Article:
Unemployment Extension - A Filing "How To" Guide
Now that Kentucky Senator Jim Bunning has finally relented and allowed the Senate to pass unemployment extension benefits, many out-of-work Americans can breathe a sigh of relief.
When there's a high volume of unemployment -- like we have with our current economic recession -- the federal government typically extends unemployment benefits to individuals who have exhausted their unemployment compensation. Usually benefits are continued for at least 13 weeks; some states even provide up to 20 weeks.
If you're one of the 1.2 million Americans scrambling to keep your unemployment benefits, here are a few things to keep in mind:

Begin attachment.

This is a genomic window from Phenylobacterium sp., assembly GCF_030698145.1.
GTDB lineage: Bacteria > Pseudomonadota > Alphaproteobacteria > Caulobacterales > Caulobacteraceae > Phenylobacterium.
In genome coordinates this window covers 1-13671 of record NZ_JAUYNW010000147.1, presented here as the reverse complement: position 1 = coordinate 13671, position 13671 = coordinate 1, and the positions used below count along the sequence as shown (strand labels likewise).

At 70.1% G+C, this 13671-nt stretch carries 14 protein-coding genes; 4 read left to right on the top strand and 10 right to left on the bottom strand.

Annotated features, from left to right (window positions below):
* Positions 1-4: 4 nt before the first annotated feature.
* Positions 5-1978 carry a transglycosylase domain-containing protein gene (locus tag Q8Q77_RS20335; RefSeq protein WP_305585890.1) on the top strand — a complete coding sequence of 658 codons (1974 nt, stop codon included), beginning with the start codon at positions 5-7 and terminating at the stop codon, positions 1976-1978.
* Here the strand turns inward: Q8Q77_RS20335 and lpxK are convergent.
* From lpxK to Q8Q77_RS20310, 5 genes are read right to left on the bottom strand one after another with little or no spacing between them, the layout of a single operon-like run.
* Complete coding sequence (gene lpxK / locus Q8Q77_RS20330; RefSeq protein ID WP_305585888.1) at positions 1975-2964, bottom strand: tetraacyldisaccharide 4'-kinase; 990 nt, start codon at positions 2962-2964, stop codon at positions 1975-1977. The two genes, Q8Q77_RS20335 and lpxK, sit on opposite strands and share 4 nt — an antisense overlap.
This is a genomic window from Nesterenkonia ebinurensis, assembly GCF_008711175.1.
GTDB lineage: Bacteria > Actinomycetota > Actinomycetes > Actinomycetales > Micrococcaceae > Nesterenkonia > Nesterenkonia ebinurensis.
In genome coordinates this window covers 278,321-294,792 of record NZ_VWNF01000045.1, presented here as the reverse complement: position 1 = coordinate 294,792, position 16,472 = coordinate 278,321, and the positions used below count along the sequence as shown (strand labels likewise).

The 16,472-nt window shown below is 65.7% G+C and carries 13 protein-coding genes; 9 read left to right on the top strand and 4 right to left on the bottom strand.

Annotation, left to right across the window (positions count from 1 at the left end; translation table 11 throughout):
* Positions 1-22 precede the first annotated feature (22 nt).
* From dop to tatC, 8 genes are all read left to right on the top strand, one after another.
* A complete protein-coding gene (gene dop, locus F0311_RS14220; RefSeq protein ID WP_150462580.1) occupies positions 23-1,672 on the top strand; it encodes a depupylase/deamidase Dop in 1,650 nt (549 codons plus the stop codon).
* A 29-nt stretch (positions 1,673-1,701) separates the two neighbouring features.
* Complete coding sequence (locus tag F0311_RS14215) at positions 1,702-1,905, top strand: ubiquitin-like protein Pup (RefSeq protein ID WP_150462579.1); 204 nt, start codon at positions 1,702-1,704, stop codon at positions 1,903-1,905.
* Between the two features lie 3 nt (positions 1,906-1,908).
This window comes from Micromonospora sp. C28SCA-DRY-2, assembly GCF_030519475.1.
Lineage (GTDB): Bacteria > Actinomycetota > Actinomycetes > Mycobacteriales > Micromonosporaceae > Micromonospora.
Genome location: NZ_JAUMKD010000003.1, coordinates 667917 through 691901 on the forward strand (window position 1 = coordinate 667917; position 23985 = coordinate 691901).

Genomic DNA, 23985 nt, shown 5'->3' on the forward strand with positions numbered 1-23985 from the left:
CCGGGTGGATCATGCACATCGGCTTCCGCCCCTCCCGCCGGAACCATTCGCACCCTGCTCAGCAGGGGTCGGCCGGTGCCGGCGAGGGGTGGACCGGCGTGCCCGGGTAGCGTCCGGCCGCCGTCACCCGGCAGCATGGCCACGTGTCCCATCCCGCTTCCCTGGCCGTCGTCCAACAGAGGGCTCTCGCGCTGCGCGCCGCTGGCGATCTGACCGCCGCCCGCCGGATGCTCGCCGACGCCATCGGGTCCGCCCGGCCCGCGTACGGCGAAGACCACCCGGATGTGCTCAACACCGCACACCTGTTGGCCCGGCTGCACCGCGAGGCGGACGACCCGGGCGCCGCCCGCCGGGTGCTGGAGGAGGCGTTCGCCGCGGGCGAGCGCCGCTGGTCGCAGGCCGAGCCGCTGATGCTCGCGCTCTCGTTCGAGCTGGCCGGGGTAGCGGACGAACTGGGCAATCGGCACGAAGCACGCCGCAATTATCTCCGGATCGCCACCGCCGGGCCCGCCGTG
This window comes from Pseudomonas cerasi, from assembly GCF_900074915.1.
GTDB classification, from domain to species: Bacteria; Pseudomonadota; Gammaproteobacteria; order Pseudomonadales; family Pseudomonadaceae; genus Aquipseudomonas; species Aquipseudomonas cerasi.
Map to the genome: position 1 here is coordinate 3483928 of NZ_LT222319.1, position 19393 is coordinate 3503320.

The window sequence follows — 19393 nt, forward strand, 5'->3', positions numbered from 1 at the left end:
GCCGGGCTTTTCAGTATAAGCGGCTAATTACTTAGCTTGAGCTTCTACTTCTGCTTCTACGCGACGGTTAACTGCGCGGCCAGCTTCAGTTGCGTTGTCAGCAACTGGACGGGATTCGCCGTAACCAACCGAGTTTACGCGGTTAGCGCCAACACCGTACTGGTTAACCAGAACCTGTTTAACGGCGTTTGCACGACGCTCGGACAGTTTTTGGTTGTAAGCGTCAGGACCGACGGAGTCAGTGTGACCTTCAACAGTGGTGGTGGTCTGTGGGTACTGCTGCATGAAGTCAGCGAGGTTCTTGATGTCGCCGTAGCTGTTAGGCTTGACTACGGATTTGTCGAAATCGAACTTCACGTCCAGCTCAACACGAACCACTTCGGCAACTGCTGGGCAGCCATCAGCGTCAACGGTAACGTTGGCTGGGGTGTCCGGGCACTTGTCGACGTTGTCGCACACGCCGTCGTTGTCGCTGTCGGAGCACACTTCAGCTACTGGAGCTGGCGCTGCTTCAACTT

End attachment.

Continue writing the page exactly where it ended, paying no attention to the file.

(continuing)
Here is a list of what you will need:
- When a state begins their unemployment extension; those who have received benefits in the past are notified. If you believe that you qualify for an extension but were not contacted, you can contact your State Unemployment Insurance Agency to find out whether or not you are eligible for an extension.
- If you kept a copy of the information from your initial application, then you're in luck. Most likely, you will be asked the same questions in the unemployment extension paperwork. If you no longer have this information, it's a good idea to gather the necessary documents you'll need to complete the application.
- Accurate information of your former employers (address, telephone numbers and dates of employment) within the last 18 months or a copy of your W-2 form
- Your Social Security Number
- Names, birth dates and Social Security Numbers of your dependents
- The reason for requesting an extension
- Your preferred payment method (debit card or direct deposit)
Each state has different procedures to extend benefits, so it is important to contact your local agency about what information you might need so that your application won't be delayed.